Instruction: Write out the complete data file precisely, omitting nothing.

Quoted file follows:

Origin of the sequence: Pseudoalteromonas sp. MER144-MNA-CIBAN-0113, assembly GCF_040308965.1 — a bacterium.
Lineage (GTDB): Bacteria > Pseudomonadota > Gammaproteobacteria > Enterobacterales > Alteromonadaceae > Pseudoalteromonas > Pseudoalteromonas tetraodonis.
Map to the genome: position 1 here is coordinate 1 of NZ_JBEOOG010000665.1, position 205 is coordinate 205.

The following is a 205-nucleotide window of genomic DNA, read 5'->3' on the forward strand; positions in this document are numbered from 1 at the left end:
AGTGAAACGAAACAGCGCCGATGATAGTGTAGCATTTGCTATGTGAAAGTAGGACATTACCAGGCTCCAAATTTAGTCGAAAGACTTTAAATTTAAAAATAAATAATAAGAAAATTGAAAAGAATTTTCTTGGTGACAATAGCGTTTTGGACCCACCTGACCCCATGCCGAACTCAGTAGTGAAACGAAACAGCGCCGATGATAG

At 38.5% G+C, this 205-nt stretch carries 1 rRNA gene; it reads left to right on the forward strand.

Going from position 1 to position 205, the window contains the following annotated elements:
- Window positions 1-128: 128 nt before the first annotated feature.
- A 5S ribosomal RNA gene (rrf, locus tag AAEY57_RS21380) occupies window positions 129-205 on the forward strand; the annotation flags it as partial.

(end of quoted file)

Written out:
Origin of the sequence: Pseudoalteromonas sp. MER144-MNA-CIBAN-0113, assembly GCF_040308965.1 — a bacterium.
Lineage (GTDB): Bacteria > Pseudomonadota > Gammaproteobacteria > Enterobacterales > Alteromonadaceae > Pseudoalteromonas > Pseudoalteromonas tetraodonis.
Map to the genome: position 1 here is coordinate 1 of NZ_JBEOOG010000665.1, position 205 is coordinate 205.

The following is a 205-nucleotide window of genomic DNA, read 5'->3' on the forward strand; positions in this document are numbered from 1 at the left end:
AGTGAAACGAAACAGCGCCGATGATAGTGTAGCATTTGCTATGTGAAAGTAGGACATTACCAGGCTCCAAATTTAGTCGAAAGACTTTAAATTTAAAAATAAATAATAAGAAAATTGAAAAGAATTTTCTTGGTGACAATAGCGTTTTGGACCCACCTGACCCCATGCCGAACTCAGTAGTGAAACGAAACAGCGCCGATGATAG

At 38.5% G+C, this 205-nt stretch carries 1 rRNA gene; it reads left to right on the forward strand.

Going from position 1 to position 205, the window contains the following annotated elements:
- Window positions 1-128: 128 nt before the first annotated feature.
- A 5S ribosomal RNA gene (rrf, locus tag AAEY57_RS21380) occupies window positions 129-205 on the forward strand; the annotation flags it as partial.